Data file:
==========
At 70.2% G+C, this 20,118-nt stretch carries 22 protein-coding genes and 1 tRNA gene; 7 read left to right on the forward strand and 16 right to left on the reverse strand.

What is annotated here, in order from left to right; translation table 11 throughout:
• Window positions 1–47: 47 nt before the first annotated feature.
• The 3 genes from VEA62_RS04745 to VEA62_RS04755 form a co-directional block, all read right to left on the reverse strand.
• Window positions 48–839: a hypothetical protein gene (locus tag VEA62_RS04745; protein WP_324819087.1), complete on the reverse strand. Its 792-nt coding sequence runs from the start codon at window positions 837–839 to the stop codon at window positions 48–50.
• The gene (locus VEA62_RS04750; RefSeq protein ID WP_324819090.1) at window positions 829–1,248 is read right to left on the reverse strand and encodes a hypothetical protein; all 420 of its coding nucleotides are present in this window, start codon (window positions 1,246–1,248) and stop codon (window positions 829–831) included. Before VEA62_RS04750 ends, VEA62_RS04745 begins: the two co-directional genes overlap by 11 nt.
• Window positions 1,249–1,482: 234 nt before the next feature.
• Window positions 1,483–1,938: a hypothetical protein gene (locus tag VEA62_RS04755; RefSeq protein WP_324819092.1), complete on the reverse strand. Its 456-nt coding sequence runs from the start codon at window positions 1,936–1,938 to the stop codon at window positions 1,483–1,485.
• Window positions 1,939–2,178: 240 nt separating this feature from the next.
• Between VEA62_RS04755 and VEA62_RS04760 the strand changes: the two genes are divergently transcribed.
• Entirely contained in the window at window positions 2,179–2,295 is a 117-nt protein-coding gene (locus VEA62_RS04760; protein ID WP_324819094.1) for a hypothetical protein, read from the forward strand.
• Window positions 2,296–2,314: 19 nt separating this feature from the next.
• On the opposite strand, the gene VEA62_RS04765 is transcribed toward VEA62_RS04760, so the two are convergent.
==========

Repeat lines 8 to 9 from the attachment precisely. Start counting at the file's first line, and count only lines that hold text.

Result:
• Window positions 1,483–1,938: a hypothetical protein gene (locus tag VEA62_RS04755; RefSeq protein WP_324819092.1), complete on the reverse strand. Its 456-nt coding sequence runs from the start codon at window positions 1,936–1,938 to the stop codon at window positions 1,483–1,485.
• Window positions 1,939–2,178: 240 nt separating this feature from the next.